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PhilHealth funds protected, safe: Palace

Elmer Navarro Manuel

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Presidential spokesperson Harry Roque assured the public on Saturday that the contribution of members of the Philippine Health Insurance Corp. (PhilHealth) will still be protected in the event that the state health insurer would be reorganized.

In a radio interview, the Palace spokesperson noted that if the state health insurer will be privatized or abolished due to corruption, the government will ensure that the members’ contributions will not be “whisked away.”

Roque also clarified that in the event that PhilHealth will be reorganized, there would be a transitory provision in the law.

He also noted that the health insurer was created by a law, thus it should also be ended through a law.

Roque believes there are still good and honest people in PhilHealth, which is why the alleged irregularities have been exposed, and that the agency could still be saved.

Earlier, President Rodrigo Duterte has directed newly-minted PhilHealth chief Dante Gierran to rid the agency of corruption by the end of the year.

“The deadline given to Attorney Gierran is a deadline to clean up the organization. File all the cases that need to be filed, suspend, terminate, whatever you need to do in order to cleanse the ranks of PhilHealth,” Roque said.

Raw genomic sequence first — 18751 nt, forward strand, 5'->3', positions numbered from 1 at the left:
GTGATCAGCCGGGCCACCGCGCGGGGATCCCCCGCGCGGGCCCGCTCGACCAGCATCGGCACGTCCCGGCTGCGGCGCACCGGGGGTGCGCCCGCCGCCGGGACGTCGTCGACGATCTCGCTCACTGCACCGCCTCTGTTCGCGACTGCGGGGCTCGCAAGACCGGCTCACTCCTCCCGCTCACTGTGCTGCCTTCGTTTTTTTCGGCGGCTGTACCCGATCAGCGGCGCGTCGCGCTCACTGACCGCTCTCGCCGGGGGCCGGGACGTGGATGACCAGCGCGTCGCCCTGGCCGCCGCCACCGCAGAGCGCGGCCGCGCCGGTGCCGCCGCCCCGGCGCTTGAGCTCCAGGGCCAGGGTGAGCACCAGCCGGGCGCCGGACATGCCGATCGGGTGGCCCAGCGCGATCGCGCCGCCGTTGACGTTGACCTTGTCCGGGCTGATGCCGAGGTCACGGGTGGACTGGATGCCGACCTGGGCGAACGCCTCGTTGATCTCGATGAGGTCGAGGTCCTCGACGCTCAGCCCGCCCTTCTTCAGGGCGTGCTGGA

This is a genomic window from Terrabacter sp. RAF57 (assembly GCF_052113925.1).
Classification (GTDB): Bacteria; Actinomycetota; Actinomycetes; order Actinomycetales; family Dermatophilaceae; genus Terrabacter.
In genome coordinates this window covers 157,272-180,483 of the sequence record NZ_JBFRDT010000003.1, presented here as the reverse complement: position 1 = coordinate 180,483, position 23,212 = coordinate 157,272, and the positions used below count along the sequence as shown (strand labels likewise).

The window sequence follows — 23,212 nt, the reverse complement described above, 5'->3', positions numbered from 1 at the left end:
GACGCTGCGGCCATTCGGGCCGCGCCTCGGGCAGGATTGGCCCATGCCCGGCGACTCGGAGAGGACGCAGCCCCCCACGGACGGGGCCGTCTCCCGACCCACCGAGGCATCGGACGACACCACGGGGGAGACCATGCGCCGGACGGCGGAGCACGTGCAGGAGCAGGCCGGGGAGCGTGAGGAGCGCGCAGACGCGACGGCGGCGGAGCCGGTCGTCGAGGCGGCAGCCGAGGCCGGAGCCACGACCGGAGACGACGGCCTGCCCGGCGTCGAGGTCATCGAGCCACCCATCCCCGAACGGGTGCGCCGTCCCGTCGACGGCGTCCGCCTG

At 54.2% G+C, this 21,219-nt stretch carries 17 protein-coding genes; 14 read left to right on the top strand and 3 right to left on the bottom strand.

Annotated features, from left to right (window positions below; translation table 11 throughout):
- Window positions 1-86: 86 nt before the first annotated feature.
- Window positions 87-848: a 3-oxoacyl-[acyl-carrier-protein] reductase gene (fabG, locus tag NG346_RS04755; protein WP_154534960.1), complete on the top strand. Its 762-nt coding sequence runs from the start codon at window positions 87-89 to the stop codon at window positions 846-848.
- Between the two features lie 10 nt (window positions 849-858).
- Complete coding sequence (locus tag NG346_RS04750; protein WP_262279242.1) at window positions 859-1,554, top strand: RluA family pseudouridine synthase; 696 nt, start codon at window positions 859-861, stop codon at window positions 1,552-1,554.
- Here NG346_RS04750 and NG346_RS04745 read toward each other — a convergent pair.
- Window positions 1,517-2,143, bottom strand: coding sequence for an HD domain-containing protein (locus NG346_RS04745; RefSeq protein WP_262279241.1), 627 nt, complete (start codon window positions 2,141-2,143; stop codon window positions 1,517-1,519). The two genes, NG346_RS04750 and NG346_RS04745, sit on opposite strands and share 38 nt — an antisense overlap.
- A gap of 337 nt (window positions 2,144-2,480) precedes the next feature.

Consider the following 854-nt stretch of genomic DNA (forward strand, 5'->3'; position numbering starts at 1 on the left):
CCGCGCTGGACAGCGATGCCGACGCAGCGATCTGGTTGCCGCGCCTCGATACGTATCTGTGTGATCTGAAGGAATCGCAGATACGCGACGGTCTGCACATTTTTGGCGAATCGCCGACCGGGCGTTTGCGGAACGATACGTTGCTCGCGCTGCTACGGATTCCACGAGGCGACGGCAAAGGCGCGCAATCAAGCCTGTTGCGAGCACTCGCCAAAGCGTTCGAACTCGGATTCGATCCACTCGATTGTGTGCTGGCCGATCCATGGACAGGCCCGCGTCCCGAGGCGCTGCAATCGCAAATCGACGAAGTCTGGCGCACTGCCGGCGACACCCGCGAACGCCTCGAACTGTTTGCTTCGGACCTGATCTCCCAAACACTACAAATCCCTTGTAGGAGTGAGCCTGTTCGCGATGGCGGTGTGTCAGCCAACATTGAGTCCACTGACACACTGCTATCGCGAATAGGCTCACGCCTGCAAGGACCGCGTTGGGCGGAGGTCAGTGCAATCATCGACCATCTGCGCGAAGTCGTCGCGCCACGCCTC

Gierran, meantime, vowed to address corruption at PhilHealth within two years.

This comes after Duterte approved the recommendation of an inter-agency task force to file charges against resigned PhilHealth chief Ricardo Morales and other executives over anomalies in the state insurer.

Task Force PhilHealth has flagged anomalies in the approval and implementation of PhilHealth’s Interim Reimbursement Mechanism, the procurement of ICT equipment, and policies in holding erring employees and healthcare institutions accountable.

More people may face prosecution as the investigations continue, the Department of Justice had said.

Duterte has expressed openness to the idea of privatizing or abolishing PhilHealth following allegations of corruption in the state health insurer.

However, Senate President Vicente Sotto III told the President in a meeting with congressional leaders last Wednesday that “it might be better to wait a few months and see how the new administration performs.”

Sotto also said the President agreed to his proposal to have the Secretary of the Department of Finance to head the PhilHealth Board instead of the Secretary of the Department of Health.

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